“We have a sector principle that is extremely well incorporated into our governing system and good to have during normal times,” says Matlary.

    “But when there’s an external challenge that has consequences for the whole of society, this system has no quick and effective coordination,” she says.

    For a domestic threat, like drone flights or the cutting of communication cables, the Norwegian Ministry of Justice and Public Security is responsible.

    “Threats from abroad are the responsibility of the Ministry of Defence. And if they’re a mixture of the two, then they might be the responsibility of the Ministry of Foreign Affairs,” says Matlary.

    “We have no national security council. The British, the French, the Finns and the Americans all do.”

    The fact that all our ministries have to be coordinated means that matters take time and that responsibility is spread out, according to Matlary.

    “The management of it all means that no one says, ‘Now matters are serious, and this is important’.”

    She reminds us that Norway has 197.7 kilometres of border with Russia.

    “The fact that a large conventional state-on-state war is taking place in our back yard makes it particularly dangerous and risky for Europe,” she says.

    Professor Janne Haaland Matlary in conversation with NATO Secretary General Jens Stoltenberg during a Civita breakfast at the University of Oslo auditorium in December 2022.

    Ability to act quickly

    “When hybrid attacks occur concurrently with sabotage and possible military grey zone incidents, for example, a state needs the ability to coordinate all information extremely quickly into a unified situational picture and to respond with unified measures,” says Matlary.

    That is why countries like the UK and Finland have national security councils under the prime minister's office, consisting of the most important politicians at the top that include the sectors concerned, officers and experts.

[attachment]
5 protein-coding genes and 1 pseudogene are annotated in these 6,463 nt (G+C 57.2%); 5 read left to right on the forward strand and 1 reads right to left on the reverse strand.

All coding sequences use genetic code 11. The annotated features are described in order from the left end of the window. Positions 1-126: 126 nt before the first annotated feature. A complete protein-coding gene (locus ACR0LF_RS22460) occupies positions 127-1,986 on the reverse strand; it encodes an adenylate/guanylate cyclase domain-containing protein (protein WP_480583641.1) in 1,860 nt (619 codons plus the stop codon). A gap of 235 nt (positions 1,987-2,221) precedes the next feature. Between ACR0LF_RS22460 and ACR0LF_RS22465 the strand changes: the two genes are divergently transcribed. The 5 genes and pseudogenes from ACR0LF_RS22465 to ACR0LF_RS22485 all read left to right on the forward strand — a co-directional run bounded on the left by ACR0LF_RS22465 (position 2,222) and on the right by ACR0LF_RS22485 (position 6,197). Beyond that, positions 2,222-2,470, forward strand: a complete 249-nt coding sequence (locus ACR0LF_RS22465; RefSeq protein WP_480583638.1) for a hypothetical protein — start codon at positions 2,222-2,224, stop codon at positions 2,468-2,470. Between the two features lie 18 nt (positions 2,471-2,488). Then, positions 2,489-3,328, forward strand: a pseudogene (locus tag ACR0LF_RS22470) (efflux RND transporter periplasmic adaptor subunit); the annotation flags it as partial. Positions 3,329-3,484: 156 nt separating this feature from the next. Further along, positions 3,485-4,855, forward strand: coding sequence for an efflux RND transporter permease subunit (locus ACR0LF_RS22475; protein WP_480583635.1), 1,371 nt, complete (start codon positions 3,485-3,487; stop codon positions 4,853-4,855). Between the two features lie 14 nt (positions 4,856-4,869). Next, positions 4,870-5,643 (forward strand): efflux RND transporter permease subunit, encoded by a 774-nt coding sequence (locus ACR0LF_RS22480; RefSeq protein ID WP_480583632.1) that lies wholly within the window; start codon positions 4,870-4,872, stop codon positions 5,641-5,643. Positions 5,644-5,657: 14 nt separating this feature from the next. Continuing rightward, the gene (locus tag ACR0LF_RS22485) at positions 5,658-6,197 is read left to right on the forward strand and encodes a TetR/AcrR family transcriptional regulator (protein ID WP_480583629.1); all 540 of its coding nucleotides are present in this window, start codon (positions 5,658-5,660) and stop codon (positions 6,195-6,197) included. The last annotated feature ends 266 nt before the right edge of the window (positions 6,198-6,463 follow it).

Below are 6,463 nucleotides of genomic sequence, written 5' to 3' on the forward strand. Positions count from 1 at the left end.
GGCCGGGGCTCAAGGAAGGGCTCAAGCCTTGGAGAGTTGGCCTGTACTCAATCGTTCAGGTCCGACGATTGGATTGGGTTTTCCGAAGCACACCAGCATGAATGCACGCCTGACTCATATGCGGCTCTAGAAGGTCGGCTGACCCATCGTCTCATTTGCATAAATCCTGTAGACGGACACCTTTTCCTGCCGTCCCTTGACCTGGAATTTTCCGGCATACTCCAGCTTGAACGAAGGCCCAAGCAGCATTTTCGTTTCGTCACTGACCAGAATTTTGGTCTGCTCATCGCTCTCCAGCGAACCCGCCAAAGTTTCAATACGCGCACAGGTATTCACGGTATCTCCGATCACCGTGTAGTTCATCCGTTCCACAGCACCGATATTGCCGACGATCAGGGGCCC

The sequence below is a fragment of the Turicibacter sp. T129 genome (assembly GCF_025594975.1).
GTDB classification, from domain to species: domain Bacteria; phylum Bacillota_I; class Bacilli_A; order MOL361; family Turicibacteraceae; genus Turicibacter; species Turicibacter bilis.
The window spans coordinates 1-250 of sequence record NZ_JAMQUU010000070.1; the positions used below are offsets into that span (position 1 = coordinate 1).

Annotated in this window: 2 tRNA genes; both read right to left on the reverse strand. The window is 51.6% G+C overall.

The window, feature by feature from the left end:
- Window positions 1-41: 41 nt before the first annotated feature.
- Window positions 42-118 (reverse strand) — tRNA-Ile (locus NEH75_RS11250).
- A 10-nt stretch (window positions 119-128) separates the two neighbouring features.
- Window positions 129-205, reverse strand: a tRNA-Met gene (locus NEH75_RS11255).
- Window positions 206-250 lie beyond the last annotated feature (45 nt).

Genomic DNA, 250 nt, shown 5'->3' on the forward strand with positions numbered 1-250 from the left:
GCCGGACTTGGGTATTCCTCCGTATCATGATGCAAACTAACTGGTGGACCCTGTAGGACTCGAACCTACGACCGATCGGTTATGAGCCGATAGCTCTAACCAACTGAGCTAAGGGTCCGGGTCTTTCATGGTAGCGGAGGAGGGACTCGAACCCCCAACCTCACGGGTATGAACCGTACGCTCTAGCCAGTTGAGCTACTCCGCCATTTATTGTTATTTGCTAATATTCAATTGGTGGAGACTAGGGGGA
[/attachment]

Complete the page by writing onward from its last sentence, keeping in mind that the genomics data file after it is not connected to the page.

Matlary says that a modern attack would consist of several elements, such as cyberattacks on the state, media and defence, sabotage of infrastructure and possible military actions.

    “The aim is to exploit the element of surprise and create confusion, chaos and fear. Then an attack has a higher chance of success,” she says.

    Matlary believes that both a country’s leaders and its people need to be prepared for something like this to happen.

    “For the authorities, being able to assess the situation quickly with input from all affected sectors and come up with a counterattack is crucial.”

    “In that kind of situation there’s no time to discuss which ministry ‘owns’ the problem,” she says.

    Ongoing assessments in the Ministry

    Sciencenorway.no first contacted the Ministry of Defence for a comment on Matlary's critique. They referred us to the Ministry of Justice and Public Security, which was unable to respond within three days.

    We then returned to the Ministry of Defence, which replied: 

    ‘At the moment, the Ministry of Defence does not wish to comment on the contents of the book, given that much of it goes to the core of ongoing assessments around the Defence Commission's report. The question of establishing a national security council was raised by the Defence Commission when they presented their report at the beginning of May. The report from the Defence Commission will be included as one of several bases for the work on the new long-term plan for the Armed Forces, which will be laid out in 2024. This plan will also include the Security Professional Council of the Norwegian National Security Authority (NSM), the Chief of Defence's Professional Military Council and the report from the Total Preparedness Commission.’